Opinion: Telling the Truth About California’s Housing Crisis


Protect tenants by repealing the Costa Hawkins Act

By Gloria Bruce

We are in a housing crisis of epic proportions: rents have spiraled out of control, California now has the highest poverty rate in the country, and since 2005 over 2.5 million Californians have been forced to leave the state in search of an affordable home.

Unfortunately, calls by some opinion leaders to solve the housing crisis through deregulation to just “build more and expand supply” leave out an important truth.

While the market is building new housing for high-income families, the market is not meeting the needs of Californian families for affordable homes.

While there is a regional shortage of housing, the solution is smart statewide legislation to invest in housing and protect renters – not to push aside government and assume that the free market will let affordable housing “trickle down” to lower-income households.

As a recent report by UC Berkeley researchers has shown, if low-income people are waiting for the market to provide them with housing, they may have to wait a very long time.  The study found that affordable housing is twice as effective as market-rate housing in preventing displacement.

In other words, policies that treat housing as a social need rather than as an engine for profit can help stabilize communities – but if elected officials resist tenant protections, investment in low and moderate income homes, and community oversight then they are not truly addressing the housing crisis.

Simplistic reliance on the “laws of supply and demand” has also diverted attention from the fact that the displacement crisis, and the foreclosure crisis that accelerated it, are driven not just by lack of housing but by who owns that housing in the private market.

In recent years, foreclosed homes have been snapped by large real estate speculator firms and corporate landlords who turn homes into investment vehicles.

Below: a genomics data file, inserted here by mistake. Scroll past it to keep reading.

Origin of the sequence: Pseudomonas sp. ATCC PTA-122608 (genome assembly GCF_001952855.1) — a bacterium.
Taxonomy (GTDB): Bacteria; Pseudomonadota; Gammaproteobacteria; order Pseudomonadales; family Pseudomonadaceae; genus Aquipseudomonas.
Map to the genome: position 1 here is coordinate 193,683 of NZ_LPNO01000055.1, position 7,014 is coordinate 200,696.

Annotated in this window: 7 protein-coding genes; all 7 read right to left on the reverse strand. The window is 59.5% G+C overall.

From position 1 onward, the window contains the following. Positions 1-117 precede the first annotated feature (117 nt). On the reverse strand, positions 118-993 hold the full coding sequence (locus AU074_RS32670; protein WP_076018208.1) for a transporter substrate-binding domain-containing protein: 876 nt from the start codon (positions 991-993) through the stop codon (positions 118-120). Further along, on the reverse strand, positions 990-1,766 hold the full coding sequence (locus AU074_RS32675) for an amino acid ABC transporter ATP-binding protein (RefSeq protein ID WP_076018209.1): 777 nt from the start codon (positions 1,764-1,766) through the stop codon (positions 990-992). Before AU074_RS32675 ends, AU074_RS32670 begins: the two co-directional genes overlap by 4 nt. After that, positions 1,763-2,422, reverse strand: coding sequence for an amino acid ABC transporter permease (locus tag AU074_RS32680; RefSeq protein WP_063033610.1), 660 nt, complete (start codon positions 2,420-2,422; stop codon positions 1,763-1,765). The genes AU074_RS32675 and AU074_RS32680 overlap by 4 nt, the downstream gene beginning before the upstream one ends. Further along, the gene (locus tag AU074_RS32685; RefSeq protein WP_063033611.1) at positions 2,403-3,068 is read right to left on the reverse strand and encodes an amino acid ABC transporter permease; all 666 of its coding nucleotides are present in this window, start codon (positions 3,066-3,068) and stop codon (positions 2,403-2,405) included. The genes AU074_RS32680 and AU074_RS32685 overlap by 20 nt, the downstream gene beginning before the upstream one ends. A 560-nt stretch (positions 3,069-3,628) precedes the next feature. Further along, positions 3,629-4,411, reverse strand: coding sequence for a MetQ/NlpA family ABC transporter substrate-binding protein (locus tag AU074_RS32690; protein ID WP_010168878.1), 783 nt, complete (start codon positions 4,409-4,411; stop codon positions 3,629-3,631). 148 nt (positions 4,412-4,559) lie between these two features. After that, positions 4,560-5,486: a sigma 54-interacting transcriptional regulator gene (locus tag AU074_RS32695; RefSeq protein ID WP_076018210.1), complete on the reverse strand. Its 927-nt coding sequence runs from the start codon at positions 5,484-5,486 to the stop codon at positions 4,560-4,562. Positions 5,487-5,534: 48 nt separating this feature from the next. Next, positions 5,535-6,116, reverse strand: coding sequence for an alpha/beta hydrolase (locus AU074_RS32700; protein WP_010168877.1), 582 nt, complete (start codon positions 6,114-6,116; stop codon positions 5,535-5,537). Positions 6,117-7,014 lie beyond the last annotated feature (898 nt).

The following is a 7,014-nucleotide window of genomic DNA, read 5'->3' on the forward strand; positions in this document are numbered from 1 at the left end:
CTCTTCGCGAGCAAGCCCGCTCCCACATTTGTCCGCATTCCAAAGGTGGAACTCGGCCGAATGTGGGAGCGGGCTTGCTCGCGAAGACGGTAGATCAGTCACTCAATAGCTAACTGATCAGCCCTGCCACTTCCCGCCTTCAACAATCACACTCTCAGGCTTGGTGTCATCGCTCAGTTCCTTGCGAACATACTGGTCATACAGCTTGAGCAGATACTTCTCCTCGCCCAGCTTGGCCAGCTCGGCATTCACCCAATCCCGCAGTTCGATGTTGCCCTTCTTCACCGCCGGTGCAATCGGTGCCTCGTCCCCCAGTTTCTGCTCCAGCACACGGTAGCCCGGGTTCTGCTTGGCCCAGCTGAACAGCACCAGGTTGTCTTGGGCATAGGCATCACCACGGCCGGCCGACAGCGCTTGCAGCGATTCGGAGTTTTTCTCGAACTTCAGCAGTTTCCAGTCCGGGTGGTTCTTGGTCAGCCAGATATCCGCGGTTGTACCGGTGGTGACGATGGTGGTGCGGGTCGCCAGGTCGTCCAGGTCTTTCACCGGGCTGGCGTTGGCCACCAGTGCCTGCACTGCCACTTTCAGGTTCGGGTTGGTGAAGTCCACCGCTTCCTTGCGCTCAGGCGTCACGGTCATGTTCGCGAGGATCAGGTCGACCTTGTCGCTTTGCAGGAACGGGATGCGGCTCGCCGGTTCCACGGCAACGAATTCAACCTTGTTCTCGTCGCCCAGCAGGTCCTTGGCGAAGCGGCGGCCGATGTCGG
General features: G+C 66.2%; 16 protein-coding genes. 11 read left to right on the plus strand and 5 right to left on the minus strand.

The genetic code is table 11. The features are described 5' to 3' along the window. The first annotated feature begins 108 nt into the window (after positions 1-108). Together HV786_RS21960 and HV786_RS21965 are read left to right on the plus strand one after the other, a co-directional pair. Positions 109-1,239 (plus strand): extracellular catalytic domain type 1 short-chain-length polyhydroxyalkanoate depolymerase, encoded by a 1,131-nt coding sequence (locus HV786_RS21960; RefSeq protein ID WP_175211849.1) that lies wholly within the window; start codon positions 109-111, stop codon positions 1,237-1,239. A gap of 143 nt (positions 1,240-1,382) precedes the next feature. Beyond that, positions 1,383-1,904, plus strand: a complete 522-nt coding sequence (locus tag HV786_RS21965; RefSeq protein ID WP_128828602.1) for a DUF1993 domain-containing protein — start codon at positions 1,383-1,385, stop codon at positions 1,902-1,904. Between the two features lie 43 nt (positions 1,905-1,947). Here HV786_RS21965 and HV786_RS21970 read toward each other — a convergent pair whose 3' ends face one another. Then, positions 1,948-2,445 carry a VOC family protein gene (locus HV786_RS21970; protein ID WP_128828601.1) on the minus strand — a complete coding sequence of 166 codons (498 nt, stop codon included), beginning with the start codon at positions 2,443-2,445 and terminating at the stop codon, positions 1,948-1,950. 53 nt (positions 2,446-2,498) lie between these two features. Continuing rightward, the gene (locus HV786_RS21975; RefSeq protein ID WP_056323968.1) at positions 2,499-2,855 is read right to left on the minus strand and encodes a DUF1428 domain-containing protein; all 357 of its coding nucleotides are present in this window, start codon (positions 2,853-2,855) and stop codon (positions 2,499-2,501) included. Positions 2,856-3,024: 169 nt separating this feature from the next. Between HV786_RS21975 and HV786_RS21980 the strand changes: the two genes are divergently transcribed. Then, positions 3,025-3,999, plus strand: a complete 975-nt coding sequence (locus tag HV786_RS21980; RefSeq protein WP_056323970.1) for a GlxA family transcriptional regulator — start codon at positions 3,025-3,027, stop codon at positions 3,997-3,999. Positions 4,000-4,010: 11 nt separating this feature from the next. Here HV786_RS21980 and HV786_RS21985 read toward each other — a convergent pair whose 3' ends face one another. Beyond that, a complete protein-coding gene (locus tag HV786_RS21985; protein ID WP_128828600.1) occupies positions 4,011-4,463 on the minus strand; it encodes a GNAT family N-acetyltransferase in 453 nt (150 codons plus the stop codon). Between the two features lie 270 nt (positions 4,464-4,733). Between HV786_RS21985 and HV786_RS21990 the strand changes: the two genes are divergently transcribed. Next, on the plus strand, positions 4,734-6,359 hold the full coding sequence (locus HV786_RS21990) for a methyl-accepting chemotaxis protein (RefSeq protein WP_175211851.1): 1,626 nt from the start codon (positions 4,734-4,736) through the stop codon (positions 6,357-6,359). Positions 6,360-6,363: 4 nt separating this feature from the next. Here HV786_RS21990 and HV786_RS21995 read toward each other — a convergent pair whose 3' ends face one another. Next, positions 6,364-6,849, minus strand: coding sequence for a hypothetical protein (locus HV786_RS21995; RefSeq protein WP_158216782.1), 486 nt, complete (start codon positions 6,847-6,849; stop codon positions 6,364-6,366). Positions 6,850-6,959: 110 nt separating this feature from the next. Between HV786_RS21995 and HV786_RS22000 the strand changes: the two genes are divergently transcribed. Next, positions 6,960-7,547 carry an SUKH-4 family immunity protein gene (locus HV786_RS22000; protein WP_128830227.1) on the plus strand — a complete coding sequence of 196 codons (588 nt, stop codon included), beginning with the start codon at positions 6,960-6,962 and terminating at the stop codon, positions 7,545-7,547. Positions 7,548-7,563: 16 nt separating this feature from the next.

The biggest owners of single-family home rentals in California are no longer mom-and-pop landlords, but mega Wall Street corporations. This time, instead of predatory mortgages, we’re seeing predatory rentals grow in the private market.

State laws like the Costa Hawkins Rental Housing Act, which were initially designed to support mom and pop landlords by restricting rent control from single family homes and eliminating vacancy control, now serve as protections for corporate landlords and make it impossible to design fair, locally-appropriate rent policies that protect working families and keep our communities intact.

This is why families across the state, who have been organizing locally for rent stabilization, tenant protections and affordable housing, are uniting to repeal Costa Hawkins and expand state support for affordable housing.

This movement extends far past the usual suspects: from grassroots volunteer groups to mom and pop landlords, to highly coordinated labor unions and community organizations.

The most for change includes affordable housing advocates and mission-oriented nonprofit developers, who know that we must build affordable housing and we must also protect people in their existing homes.

This broad base of organizations and activists have launched a new statewide coalition called Housing Now, made up of people that don’t have the luxury of waiting decades for the market to do what it has never done before.

The racial, cultural and economic diversity that makes the East Bay beautiful is on the brink of being “disrupted” out of the region entirely.

That’s why today families, workers and small landlords are taking direct action to call on our elected officials to repeal Costa Hawkins. Rather than waiting for supply to trickle down, we demand Housing Now!

Learn more and get involved at www.housingnowca.org

Gloria Bruce is executive director of East Bay Housing Organizations (EBHO).


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